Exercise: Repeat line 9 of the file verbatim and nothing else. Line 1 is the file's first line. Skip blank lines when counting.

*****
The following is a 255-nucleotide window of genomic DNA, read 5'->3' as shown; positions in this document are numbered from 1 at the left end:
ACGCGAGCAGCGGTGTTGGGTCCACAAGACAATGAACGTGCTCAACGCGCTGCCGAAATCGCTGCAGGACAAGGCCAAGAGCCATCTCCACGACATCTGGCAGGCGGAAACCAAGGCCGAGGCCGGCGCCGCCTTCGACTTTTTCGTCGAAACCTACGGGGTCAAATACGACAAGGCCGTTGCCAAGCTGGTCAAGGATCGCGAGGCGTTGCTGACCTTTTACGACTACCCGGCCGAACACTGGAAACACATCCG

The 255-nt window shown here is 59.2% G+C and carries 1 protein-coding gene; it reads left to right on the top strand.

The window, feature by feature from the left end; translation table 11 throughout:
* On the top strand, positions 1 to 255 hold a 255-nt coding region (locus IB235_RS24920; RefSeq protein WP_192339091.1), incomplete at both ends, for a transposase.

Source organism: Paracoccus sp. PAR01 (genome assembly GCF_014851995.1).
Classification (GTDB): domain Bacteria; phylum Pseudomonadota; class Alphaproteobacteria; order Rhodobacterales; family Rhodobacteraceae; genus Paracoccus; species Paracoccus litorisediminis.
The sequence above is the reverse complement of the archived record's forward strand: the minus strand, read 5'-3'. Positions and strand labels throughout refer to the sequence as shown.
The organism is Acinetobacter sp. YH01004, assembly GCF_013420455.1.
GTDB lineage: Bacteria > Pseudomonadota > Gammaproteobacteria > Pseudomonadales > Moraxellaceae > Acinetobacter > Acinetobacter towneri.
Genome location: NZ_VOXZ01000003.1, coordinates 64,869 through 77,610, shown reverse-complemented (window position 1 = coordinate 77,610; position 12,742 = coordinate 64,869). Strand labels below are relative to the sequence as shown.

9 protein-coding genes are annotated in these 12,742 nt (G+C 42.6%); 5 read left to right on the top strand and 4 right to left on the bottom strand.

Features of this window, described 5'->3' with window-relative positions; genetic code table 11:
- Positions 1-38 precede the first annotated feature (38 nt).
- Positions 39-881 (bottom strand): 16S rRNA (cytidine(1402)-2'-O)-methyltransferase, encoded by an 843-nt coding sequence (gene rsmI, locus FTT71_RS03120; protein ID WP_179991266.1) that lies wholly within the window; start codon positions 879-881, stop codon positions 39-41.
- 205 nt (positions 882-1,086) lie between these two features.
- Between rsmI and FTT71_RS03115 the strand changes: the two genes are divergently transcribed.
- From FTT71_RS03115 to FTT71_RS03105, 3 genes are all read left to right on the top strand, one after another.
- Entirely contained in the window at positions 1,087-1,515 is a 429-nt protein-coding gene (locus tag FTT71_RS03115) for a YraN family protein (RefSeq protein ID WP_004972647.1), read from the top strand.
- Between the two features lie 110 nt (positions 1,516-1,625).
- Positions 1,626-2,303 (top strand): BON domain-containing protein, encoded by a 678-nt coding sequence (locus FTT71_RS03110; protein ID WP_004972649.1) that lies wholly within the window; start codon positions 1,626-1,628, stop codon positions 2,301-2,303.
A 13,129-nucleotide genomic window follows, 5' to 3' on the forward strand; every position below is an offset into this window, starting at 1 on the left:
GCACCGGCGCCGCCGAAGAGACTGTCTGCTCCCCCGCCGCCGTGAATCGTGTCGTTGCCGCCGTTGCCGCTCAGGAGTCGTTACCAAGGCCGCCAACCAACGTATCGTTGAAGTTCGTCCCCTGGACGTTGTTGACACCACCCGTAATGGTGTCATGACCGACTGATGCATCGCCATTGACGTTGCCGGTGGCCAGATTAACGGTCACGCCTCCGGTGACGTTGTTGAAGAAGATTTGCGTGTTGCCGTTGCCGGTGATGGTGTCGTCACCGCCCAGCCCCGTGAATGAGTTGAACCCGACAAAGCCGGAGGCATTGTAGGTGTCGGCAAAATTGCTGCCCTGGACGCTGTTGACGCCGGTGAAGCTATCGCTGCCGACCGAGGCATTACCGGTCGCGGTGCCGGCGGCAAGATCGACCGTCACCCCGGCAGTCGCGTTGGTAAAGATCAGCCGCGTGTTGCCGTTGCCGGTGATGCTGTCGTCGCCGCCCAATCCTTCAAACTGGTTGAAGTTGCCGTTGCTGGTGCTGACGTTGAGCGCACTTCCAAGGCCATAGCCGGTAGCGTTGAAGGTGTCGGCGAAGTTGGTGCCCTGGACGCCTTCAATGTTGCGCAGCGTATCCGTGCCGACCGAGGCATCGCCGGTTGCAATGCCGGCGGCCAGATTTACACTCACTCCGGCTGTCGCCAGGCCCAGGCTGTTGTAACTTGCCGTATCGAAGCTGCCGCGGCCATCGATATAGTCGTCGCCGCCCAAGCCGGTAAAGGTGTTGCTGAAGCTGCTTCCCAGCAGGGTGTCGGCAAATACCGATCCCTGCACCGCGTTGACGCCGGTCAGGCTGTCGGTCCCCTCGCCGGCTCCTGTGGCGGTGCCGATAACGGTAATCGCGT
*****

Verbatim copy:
The organism is Acinetobacter sp. YH01004, assembly GCF_013420455.1.